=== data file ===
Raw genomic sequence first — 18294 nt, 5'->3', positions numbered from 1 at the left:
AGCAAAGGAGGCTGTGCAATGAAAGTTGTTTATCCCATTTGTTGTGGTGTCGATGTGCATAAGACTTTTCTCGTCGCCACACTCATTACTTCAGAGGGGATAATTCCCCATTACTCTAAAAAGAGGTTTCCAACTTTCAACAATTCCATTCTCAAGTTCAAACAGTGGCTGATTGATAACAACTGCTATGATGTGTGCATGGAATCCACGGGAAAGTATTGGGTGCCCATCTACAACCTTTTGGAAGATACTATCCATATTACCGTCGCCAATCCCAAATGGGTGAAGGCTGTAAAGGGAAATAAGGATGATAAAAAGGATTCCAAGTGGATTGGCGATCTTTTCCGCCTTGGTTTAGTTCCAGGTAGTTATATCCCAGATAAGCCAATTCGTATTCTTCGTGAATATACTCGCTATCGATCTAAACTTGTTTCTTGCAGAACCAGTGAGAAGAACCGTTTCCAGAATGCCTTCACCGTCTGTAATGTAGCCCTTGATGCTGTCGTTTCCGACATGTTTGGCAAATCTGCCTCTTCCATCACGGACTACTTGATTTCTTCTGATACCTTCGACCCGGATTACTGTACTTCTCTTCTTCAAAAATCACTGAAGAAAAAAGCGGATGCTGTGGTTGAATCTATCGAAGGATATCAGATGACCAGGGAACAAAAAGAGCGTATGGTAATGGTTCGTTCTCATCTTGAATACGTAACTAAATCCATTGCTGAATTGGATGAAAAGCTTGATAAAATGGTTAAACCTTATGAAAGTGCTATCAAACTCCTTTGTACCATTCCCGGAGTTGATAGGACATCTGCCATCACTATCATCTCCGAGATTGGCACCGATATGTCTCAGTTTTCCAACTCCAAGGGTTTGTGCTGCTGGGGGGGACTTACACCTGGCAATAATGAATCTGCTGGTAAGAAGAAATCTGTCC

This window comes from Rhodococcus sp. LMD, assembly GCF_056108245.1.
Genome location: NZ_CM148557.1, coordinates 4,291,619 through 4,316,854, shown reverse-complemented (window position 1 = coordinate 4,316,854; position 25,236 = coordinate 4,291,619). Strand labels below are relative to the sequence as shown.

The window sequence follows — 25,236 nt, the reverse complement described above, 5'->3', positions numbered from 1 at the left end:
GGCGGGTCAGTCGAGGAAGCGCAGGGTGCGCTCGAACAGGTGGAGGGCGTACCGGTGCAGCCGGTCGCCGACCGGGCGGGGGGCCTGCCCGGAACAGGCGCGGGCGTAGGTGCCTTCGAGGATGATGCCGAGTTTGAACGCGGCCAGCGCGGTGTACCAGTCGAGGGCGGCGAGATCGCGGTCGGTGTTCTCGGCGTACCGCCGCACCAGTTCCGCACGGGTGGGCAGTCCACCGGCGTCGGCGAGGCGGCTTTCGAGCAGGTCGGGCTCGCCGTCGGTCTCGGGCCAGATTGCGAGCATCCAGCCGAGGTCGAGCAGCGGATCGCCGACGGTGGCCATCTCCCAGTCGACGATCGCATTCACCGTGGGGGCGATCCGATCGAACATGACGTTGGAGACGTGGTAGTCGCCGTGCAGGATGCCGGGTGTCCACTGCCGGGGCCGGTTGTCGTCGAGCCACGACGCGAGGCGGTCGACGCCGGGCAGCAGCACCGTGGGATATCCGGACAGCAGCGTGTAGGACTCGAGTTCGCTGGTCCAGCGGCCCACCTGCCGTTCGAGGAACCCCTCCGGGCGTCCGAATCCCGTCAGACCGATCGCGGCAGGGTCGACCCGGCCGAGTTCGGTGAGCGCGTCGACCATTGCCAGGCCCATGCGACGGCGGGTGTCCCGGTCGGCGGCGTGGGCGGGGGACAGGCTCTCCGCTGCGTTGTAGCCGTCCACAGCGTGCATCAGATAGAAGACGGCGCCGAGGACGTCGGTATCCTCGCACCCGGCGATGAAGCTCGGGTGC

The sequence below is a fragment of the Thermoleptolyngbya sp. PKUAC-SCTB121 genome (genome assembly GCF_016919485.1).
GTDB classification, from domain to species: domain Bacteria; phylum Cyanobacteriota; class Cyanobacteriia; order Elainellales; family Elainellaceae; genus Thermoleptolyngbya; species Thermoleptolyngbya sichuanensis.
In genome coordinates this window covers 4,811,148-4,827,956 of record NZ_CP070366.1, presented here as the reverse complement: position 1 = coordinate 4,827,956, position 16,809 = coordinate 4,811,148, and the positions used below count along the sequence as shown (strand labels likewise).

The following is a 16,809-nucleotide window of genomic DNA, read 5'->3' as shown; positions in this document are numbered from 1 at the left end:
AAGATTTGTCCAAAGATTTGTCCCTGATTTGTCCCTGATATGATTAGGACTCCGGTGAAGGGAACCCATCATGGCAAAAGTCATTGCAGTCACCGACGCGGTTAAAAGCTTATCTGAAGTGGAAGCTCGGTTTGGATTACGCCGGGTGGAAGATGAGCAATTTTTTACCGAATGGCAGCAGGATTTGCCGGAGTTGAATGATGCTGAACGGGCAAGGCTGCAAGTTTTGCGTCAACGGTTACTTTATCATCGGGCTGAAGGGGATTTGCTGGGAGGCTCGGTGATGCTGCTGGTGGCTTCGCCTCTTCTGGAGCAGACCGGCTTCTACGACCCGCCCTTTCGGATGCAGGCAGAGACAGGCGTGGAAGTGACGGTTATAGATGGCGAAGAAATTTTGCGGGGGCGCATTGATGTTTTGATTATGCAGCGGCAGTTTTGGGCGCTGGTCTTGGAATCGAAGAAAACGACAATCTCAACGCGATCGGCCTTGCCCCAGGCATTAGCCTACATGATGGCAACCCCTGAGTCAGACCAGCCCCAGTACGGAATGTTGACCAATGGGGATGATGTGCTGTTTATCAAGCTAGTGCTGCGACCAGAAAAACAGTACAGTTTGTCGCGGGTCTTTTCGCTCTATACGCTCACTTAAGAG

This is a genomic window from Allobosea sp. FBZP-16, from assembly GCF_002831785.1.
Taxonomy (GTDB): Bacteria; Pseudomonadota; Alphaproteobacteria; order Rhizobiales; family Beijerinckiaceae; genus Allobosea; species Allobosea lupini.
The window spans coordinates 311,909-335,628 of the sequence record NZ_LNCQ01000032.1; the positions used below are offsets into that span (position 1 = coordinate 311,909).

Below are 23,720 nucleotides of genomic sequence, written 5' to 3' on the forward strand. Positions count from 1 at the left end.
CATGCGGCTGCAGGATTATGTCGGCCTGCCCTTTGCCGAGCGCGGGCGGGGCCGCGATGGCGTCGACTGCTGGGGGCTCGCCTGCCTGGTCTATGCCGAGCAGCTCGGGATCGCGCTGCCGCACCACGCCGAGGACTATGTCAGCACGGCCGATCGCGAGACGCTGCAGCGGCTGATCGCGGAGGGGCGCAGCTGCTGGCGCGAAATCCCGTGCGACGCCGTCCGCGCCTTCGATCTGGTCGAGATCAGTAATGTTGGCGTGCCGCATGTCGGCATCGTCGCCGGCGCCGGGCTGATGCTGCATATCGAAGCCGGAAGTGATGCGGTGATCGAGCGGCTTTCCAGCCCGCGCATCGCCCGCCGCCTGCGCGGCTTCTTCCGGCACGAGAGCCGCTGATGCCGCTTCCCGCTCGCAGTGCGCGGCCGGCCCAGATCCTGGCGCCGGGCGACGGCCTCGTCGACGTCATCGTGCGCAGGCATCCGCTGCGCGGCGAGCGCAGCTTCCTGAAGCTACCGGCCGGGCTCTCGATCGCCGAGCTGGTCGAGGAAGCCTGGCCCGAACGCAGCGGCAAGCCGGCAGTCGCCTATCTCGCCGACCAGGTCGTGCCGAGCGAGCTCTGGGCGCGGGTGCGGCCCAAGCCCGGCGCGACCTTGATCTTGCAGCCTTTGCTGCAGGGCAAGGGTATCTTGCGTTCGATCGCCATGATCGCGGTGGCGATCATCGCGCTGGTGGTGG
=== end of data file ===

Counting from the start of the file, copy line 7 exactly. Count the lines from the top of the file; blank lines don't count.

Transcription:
The sequence below is a fragment of the Thermoleptolyngbya sp. PKUAC-SCTB121 genome (genome assembly GCF_016919485.1).